The 20 minute maths tests, to be sat by all 11- and 14-year-olds on Tuesday, will be the first national assessment of children's ability to deal with numbers without the aid of pencil and paper. The tests, which were piloted last year, give children five, 10, or 15 seconds to answer each question on a tape sent to all schools.
New English tests for 14- year-olds, being sent to a sample of schools, will separate reading and writing to place more emphasis on traditional grammar.
Dr Nick Tate, chief executive of the Qualifications and Curriculum Authority, which administers the tests, also announced a crackdown on exam fraud after a handful of schools were found to have broken the rules on testing last year.
This year schools will be subject to spot checks to ensure the exams are being properly administered. Officials will check around 2,000 schools, but officials insisted that only a handful of complaints had been received.
Dr Tate said: "There was very little evidence of abuse last year. But in so far as there were some cases, this undermines the credibility of tests and it was important to take this decisive action."
Most allegations came from other schools which suspected their neighbours of malpractice. But out of 20,000 schools only 30 reached the stage of a formal complaint to the QCA. Of those, 10 cases of malpractice were substantiated.
About 1.8 million pupils will be taking national tests for seven, 11 and 14-year-olds over the next two weeks. Seven-year- olds will sit tests in maths and English, while 11- and 14-year-olds will be tested in maths, English and science. Teachers will also have to assess pupils in other subjects, like foreign languages, history and geography.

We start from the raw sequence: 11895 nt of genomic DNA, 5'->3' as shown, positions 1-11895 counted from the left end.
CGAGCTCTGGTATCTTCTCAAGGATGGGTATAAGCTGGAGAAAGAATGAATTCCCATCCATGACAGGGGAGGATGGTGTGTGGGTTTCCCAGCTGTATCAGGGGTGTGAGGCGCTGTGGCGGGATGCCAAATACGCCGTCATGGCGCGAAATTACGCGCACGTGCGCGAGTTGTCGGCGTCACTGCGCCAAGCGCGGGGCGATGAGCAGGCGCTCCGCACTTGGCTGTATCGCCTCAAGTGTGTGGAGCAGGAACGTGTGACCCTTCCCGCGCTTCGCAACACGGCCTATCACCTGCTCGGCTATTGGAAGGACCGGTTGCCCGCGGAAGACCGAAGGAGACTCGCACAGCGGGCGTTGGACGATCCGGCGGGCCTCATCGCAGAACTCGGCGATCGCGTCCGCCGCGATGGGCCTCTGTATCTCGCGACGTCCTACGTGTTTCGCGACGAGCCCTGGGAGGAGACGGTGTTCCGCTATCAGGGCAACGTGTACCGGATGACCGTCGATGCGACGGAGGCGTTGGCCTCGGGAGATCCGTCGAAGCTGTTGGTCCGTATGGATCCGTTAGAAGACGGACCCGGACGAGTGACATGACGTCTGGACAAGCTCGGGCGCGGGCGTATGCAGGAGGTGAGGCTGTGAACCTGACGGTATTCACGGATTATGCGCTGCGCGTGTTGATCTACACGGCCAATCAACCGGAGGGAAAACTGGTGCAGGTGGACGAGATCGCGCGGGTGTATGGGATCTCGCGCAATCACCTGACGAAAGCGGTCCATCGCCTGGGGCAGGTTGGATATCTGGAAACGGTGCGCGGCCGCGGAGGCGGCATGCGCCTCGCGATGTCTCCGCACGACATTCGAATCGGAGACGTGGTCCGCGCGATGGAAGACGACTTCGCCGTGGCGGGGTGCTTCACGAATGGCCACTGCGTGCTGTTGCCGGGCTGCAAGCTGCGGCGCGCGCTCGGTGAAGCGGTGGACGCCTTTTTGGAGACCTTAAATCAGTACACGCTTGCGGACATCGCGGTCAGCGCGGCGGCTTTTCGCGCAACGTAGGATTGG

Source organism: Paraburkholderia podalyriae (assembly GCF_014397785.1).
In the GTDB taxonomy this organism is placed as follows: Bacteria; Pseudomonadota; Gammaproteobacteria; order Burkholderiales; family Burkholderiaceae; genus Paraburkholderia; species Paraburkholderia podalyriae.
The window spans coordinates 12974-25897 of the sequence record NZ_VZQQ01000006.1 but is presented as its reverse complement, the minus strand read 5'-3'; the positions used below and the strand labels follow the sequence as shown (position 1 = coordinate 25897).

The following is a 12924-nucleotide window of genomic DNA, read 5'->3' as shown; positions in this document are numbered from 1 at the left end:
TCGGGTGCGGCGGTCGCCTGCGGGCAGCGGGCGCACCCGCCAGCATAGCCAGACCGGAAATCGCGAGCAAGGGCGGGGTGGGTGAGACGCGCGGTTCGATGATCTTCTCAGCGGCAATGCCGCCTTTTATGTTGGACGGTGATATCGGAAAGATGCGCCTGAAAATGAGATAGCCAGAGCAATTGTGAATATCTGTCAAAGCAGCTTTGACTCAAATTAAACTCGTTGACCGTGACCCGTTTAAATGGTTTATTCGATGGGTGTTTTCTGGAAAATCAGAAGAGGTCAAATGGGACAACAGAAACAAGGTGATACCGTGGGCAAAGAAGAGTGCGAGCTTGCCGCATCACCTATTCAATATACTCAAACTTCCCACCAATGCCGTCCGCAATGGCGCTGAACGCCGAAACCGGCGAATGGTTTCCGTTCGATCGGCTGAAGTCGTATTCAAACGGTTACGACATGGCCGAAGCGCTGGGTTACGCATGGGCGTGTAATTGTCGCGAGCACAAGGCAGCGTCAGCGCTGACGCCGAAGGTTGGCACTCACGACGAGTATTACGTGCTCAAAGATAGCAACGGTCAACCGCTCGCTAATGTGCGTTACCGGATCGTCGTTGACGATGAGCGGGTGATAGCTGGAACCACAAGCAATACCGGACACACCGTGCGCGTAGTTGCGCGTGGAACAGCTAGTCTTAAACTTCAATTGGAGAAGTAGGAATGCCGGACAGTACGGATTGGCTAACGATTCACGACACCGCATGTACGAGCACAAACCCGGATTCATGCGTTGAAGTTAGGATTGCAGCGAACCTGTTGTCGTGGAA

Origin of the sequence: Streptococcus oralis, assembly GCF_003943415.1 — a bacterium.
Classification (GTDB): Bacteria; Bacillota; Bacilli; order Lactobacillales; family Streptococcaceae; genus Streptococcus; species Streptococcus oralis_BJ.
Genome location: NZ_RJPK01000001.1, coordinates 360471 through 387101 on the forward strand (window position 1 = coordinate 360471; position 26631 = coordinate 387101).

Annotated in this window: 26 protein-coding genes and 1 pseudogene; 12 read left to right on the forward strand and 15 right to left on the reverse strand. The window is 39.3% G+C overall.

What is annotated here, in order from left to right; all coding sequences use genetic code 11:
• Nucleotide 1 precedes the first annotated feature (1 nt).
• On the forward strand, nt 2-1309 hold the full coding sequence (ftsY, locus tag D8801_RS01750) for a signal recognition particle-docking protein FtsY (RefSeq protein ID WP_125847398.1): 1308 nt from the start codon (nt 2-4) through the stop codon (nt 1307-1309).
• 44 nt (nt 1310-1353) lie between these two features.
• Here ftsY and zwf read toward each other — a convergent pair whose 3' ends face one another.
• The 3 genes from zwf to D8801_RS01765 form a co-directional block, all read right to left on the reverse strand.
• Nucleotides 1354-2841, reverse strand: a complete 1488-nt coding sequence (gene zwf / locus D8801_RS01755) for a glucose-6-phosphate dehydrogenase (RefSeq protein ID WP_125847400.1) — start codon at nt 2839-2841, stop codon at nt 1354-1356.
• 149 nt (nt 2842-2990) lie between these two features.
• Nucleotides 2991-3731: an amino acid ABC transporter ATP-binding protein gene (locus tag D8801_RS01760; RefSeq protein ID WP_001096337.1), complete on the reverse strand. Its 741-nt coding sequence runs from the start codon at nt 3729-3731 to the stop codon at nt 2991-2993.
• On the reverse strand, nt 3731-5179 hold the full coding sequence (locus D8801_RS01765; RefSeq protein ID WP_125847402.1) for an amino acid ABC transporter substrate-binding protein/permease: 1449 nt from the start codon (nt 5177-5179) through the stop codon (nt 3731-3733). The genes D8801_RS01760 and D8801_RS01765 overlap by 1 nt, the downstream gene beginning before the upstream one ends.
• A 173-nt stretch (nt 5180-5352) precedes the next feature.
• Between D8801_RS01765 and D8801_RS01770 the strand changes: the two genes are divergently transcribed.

The new grammar tests were launched after an analysis of last year's English results found fundamental problems with spelling, grammar and punctuation. The new writing tests give children a series of tasks, such as writing a letter or writing a third person report of spoken English, designed to test whether youngsters can use reported speech, deal with tenses, punctuate correctly or use the third person.
Reading tests will test comprehension, as well as requiring children to comment on sentence structure.
Voluntary tests for eight, nine and 10 year olds have also been sent to schools. Officials said around 90 per cent of schools were expected to take them up.
Results from a sample of 10,000 test results will be used to create a survey of national standards. Officials said there were no plans to make the voluntary tests compulsory.
TEN to PUZZLE over
These are the sort of questions 14-year-olds will have to answer. (Times in brackets show how long pupils re given to answer)
A television programme starts at ten minutes to seven. It lasts 25 minutes. At what time does the programme finish? (10 seconds)
Subtract 100 from 6,003 (10 seconds)
What is one quarter of 32? (10 seconds)
What is the cost of five cassettes at pounds 1.99 each? (15 seconds)
A bag of oranges costs pounds 1.49. How many bags could you buy with pounds 10? (15 seconds)
Multiply 3.06 by 1,000 (10 seconds)
Multiply 0.2 by 30 (10 seconds)
A square has a perimeter of 20 metres. What is the area of the square? (15 seconds)
The price of a boat ticket goes up from pounds 5 to pounds 5.25. What is the percentage increase? (15 seconds)
Thirteen out of 20 people had brown eyes. What percentage of people had brown eyes? (10 seconds)Reuse content